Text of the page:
Tesla Solar Roof review: is it worth the hype?
Individual panel prices
Prices of DIY kits
Installed system prices
Tesla CEO Elon Musk announced the company’s Solar Roof shingles back in October 2016, causing a huge media stir. However, it wasn’t until April 2018 that the electric vehicle manufacturer began the rollout of their first installed Solar Roofs. Even then, very few were installed, making it hard to gauge if the Tesla Solar Roof was as revolutionary as the company claimed it would be.
Then in October 2019, Tesla released the Solar Roof V3, boasting it as their best solar roofing product yet. With a 25-year weatherization warranty and a Class 3 hail rating, the new Tesla Solar Roof is expected to be more durable than previous versions.
But, are Tesla’s solar shingles actually worth the hype they’ve been getting in the media for the past six years?
Before we get into the specifics of the Tesla Solar Roof, let’s go over what exactly the Solar Roof is.
Tesla and its subsidiary SolarCity designed the Solar Roof to look like a traditional roof, however, some of the shingles are photovoltaic - meaning, they are able to generate solar power. This way, homeowners could enjoy the benefits of solar energy without sacrificing the aesthetic of their homes.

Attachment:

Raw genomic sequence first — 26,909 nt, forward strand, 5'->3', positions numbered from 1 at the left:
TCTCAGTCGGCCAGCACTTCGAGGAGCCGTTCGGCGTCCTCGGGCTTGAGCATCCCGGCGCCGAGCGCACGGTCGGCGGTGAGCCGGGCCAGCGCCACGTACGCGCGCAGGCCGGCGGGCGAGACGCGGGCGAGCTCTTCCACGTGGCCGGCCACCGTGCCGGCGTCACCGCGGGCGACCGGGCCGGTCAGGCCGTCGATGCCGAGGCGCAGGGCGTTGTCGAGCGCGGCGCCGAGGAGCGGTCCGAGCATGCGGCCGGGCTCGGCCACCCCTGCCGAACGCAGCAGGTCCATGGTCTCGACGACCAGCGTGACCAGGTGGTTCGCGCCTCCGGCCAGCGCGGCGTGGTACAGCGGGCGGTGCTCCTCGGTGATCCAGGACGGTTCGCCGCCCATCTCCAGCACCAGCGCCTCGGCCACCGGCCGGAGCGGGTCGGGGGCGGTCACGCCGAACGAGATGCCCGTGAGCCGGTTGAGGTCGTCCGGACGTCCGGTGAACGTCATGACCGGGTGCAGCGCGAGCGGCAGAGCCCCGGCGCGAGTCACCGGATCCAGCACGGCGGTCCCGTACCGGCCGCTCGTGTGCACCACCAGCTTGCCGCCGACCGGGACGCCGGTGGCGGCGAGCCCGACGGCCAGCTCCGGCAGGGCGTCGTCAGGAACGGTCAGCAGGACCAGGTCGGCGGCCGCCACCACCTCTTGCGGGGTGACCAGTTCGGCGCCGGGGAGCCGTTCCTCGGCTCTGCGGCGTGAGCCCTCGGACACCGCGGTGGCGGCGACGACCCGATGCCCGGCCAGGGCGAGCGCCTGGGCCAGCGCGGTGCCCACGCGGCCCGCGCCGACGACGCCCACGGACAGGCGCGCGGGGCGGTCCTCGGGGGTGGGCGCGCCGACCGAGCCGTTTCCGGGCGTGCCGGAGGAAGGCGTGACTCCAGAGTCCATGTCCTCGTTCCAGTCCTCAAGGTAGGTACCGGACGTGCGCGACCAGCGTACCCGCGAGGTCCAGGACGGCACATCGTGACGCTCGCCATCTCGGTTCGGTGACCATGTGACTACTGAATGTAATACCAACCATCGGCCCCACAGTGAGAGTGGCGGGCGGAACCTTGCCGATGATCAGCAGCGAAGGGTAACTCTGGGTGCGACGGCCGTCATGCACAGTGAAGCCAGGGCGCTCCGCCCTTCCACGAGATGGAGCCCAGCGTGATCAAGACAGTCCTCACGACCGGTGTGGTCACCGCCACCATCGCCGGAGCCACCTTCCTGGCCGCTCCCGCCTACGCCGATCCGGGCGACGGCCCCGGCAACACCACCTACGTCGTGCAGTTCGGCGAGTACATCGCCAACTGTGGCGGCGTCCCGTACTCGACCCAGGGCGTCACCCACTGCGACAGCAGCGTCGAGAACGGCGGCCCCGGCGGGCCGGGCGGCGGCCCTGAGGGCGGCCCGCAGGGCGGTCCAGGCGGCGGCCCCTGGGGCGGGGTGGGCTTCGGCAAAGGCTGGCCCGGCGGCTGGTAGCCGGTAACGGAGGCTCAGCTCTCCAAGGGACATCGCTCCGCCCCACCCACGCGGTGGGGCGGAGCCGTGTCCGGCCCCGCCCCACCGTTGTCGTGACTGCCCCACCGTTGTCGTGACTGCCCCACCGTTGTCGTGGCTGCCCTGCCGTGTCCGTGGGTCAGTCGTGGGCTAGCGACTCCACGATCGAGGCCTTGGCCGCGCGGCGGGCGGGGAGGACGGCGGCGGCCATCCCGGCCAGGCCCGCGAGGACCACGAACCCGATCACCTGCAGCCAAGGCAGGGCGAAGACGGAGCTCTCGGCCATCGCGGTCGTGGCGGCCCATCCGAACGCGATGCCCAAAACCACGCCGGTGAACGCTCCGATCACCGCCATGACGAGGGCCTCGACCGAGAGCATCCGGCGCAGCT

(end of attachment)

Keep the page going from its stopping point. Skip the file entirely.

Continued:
Tesla’s Solar Roof consists of two types of textured glass tile shingles:
When you choose to install a Tesla solar glass roof, your entire roof will be replaced with a combination of active and inactive solar shingles. The active solar tiles contain solar cells, so they can produce solar energy for your home to use. The inactive shingles function as regular shingles and do not produce any electricity.
According to Tesla, the active Solar Roof tiles cost $1.80 per watt. The cost of the inactive shingles and other roofing materials, like underlayment, aren’t as cut and dry. The final price of these roofing materials will vary depending on how complex your roof is - the more complex it is, the higher the price.
Tesla doesn’t provide one set price for the materials, but it seems like it sits somewhere around $20 per square foot of your total roof area. The company also charges you for the removal of your existing roof. Tesla’s roof tear-off rate is around $3.55 per square foot.
The actual total cost of a Tesla Solar Roof will depend on how much energy your home uses, the size of your roof, and the complexity of your roof determined by Tesla’s design team, as well as any other details or upgrades, deemed necessary by Tesla. For instance, some customers have reported that Tesla required them to upgrade their electrical panel for almost $5,000, adding to the overall cost of the installation.
The age of your roof may also play a role in what price you have to pay.
We used Tesla’s cost estimator to get an estimate of the total costs of a Solar Roof for a 1,700 square foot roof in California with an electric bill of $150 per month. Based on the needs of the home, Tesla suggested a 6.14 kilowatt (kW) Solar Roof at a total cost of $50,400, before incentives.